Second graders at Morgan County Primary School raise their hands to ask questions during a live Skype session with Maine residents Sept. 18, 2013. Photo by Jesse Walker

Second graders at Morgan County Primary School raise their hands to ask questions during a live Skype session with Maine residents Sept. 18, 2013. Photo by Jesse Walker

Facts about Maine Maine gets about 8-12 inches of snow at a time. Georgia and Maine share the same state insect: the honeybee. Maine state cat is (surprise!) the Maine Coon. Maine is smaller than Georgia, land-wise, but has a larger population. Temperatures in Maine vs. Georgia differ by about 20 degrees.

By Kathryn Schiliro, Managing Editor

Morgan County Primary School second graders took to Skype Wednesday, Sept. 18 to speak with residents of Maine about the state, and to see a live lobster.

The session was completed in conjuction with a book the students are reading, “Fudge-a-Maina,” by Judy Blume, in which the Hatcher family takes a summer vacation to Maine. The students are learning about the state while reading the book, primary school Principal Dr. Betsy Short shared in an e-mail.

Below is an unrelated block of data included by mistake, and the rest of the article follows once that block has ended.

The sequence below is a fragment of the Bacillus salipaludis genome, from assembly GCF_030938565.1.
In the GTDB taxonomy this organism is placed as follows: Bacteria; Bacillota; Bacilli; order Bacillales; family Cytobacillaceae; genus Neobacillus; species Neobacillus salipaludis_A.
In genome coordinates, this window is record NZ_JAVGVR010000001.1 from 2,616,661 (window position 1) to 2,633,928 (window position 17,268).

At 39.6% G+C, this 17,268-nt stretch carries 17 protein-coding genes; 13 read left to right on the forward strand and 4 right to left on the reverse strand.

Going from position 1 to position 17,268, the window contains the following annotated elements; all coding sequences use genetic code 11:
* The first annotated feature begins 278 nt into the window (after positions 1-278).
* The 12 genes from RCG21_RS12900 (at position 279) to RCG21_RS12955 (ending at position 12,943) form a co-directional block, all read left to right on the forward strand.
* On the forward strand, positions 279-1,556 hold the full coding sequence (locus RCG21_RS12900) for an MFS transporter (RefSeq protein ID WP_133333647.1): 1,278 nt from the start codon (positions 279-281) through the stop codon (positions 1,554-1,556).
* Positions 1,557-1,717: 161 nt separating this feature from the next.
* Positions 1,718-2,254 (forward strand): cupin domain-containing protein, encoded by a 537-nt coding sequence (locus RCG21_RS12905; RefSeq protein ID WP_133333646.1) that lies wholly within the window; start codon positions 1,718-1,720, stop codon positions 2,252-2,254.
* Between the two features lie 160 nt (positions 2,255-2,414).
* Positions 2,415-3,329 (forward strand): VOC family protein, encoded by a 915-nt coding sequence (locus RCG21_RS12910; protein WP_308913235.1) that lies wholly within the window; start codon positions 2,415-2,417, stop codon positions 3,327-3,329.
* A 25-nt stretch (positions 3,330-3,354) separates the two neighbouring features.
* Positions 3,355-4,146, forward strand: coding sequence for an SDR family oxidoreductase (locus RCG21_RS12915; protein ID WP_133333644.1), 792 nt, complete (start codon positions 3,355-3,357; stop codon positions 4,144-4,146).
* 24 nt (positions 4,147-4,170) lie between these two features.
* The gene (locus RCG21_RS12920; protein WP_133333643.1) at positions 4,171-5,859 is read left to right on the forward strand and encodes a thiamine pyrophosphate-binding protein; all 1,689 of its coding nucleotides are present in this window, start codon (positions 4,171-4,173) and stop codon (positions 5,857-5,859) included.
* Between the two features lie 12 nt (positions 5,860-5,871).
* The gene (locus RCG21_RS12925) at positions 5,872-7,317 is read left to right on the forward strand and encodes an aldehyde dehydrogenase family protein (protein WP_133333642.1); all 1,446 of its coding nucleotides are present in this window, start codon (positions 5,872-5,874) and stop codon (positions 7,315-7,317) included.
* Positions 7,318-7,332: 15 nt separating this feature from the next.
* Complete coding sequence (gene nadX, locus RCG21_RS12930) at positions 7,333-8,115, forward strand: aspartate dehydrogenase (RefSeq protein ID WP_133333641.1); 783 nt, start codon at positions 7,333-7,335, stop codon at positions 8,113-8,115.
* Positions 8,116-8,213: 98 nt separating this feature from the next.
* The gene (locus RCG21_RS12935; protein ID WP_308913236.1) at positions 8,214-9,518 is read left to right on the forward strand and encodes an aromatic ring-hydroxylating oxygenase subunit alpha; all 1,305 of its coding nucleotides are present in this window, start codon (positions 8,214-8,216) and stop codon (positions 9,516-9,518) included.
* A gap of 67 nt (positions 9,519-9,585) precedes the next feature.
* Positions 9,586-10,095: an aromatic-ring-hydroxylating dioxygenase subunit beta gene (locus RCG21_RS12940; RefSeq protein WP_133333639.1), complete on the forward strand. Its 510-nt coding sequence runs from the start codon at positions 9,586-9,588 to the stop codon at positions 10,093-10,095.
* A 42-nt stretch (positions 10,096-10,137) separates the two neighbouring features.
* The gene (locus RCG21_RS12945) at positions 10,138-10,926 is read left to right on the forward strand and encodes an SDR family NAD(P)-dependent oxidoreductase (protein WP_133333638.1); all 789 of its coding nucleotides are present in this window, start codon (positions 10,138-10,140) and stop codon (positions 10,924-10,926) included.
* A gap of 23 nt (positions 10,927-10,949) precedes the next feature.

Short’s friend, Paula Williamson, is a resident of Camden, Maine, and she agreed to have a question-and-answer session with students via Skype. Williamson also involved her friend, Lisa Ettinger, in the discussion. The women work with a restaurant to set up the session overlooking the Camden harbor, and the restaurant even participated, showing students a live lobster, what Short called “the highlight of the sharing time.”

Students also got to see a U.S. Coast Guard boat in the harbor, and a touring boat dock.

Students learned that Maine between 8 and 12 inches of show at a time; that Georgia and Maine share the same state insect, the honeybee; that Maine’s state cat is the appropriately named Maine Coon; that the state is smaller than Georgia but has a greater population; and that it’s cooler in Maine by about 20 degrees, Short shared.

Near the end of the session, a woman walking along the dock asked to be a pen pal with the second graders because her granddaughter is also in second grade, Short said.

“The students came up with their own questions and did a wonderful job asking and listening,” Short wrote. “This was a great experience for all involved.”

For more photos of the event, click here.